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Opaque military justice system shields child sex abuse cases

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The Associated Press reports:

As a U.S. Marine, Daniel E. DeSmit swore to live by a code of honor. Semper fidelis, always faithful. But DeSmit shattered that pledge repeatedly — directing dozens of live Internet videos of children having sex with each other.

DeSmit, a chief warrant officer and father of three, spent at least $36,000 viewing and producing child pornography over a span of six years. In emails examined by Navy criminal investigators, DeSmit described his preference for sex with prepubescent girls as “the best experience.”

A military judge in January found DeSmit, 44, guilty of a litany of sex offenses and sentenced him to 144 years behind bars. But he’ll serve just a fraction of that time. In an undisclosed pretrial agreement, the Marine Corps slashed his prison term to 20 years. When The Associated Press asked for the investigative report in DeSmit’s case, the Naval Criminal Investigative Service rejected the Freedom of Information Act request on privacy grounds. The report was released only after AP appealed.

DeSmit’s crimes are not all that uncommon. Neither is the misleading prison sentence.

An AP investigation found the single largest category of inmates in military prisons to be child sex offenders. Yet a full accounting of their crimes and how much time they actually spend behind bars is shielded by an opaque system of justice.

Child sex assaults committed by service members have received scant attention in Washington, where Congress and the Defense Department have focused primarily on preventing and prosecuting adult-on-adult crimes. And those steps were belated. Despite years of warning signs that adult sexual assault in the ranks was a persistent problem, it took a documentary film about the situation to shock lawmakers and military leaders into action.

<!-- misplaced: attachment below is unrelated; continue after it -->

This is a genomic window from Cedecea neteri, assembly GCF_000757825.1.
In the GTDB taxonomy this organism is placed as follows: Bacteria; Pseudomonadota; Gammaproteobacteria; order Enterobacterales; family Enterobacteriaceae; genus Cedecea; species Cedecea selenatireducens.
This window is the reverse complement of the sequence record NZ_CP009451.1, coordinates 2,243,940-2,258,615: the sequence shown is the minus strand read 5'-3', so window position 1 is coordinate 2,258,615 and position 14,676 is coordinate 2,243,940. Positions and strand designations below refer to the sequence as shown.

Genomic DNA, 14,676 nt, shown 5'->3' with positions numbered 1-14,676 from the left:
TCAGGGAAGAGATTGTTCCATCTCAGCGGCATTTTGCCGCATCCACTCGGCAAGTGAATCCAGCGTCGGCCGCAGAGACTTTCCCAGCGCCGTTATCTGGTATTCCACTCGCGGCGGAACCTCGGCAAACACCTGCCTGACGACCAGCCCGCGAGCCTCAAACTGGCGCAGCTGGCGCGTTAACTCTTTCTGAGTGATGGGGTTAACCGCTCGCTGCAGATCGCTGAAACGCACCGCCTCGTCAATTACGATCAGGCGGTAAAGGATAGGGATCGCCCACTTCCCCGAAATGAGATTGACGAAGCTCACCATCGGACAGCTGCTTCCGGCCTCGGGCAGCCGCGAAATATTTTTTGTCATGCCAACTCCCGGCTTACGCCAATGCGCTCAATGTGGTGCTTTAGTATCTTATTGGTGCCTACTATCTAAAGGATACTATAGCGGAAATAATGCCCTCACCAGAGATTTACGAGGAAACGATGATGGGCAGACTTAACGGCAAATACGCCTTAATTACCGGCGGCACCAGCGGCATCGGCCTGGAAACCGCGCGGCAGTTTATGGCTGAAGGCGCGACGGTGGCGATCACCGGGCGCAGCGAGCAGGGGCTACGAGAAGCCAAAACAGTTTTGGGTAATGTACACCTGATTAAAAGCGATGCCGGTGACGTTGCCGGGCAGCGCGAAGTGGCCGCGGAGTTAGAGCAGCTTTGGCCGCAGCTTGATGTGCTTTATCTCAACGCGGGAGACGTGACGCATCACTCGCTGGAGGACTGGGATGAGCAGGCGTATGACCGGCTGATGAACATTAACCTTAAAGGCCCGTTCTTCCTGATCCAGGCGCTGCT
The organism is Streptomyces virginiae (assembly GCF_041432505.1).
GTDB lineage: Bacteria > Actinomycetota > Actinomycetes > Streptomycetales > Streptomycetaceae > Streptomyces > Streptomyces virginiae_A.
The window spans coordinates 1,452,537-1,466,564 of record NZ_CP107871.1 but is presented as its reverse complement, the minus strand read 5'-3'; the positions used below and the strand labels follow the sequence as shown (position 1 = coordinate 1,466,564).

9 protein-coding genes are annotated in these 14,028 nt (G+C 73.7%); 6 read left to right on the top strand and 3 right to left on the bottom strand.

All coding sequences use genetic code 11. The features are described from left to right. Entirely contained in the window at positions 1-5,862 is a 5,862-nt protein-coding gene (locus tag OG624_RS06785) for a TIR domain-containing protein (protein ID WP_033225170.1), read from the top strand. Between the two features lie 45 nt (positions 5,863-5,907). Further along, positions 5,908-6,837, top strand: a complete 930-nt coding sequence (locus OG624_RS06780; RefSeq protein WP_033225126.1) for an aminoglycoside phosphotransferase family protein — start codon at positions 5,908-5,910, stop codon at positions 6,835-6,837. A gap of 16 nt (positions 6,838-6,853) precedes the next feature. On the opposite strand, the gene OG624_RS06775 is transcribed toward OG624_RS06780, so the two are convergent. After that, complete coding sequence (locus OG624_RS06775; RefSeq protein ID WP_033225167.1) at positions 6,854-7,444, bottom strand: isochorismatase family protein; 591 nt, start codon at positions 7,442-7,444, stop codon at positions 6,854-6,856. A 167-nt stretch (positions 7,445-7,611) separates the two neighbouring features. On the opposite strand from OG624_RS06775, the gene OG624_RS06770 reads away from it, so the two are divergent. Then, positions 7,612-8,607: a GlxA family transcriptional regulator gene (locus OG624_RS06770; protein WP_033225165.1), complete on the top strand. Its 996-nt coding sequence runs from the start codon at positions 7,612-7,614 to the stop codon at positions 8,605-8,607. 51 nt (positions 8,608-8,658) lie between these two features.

Of the 1,233 inmates confined in the military’s prison network, 61 percent were convicted of sex crimes, according to the AP’s analysis of the latest available data, obtained through the Freedom of Information Act, known as FOIA. In just over half of those cases, the victims were children.

Since the beginning of this year, children were the victims in 133 out of 301 sex crime convictions against service members — including charges ranging from rape to distributing child pornography.

“This disturbing report exposes, once again, that our military’s justice system has glaring and unacceptable failures,” Rep. Niki Tsongas, D-Mass., said Wednesday of AP’s investigation. Tsongas, co-chair of the congressional Military Sexual Assault Prevention Caucus, said she will be taking a closer look at what she described as “alarming findings.”

The military justice system operates independently of state and federal criminal courts. The U.S. Constitution mandates a presumption of openness in civilian courts — trials are open to the public, as are court filings, including motions and transcripts, with exceptions for documents that have been sealed. Anyone can walk into any county or U.S. courthouse and ask to read a case file without providing a reason beyond curiosity. That openness is designed to provide accountability.

But visibility in connection with military trials is minimal. While brief trial results are now made public, court records and other documents are released only after many FOIA requests, appeals and fees, and often months of waiting. While military trials are technically “open,” as are civilian trials, they take place on military bases, which are closed to the general public.

Over the past five months, AP has filed 17 separate requests under the FOIA for documents from more than 200 military sexual assault cases that ended with convictions. At the time this story was published, the military services had provided complete trial records for five cases and partial records for more than 70 others.

Under military law, children are defined as “any person who has not attained the age of 16 years.” Victims aged 16 and 17 are counted as adults, which is consistent with age-of-consent laws in most states. . .

Continue reading.

It’s a long and detailed article, and DeSmit will be released from prison in less than 7 years. (The 144-year sentence quoted in the military press release is a fiction.)

Written by LeisureGuy

19 November 2015 at 8:41 am

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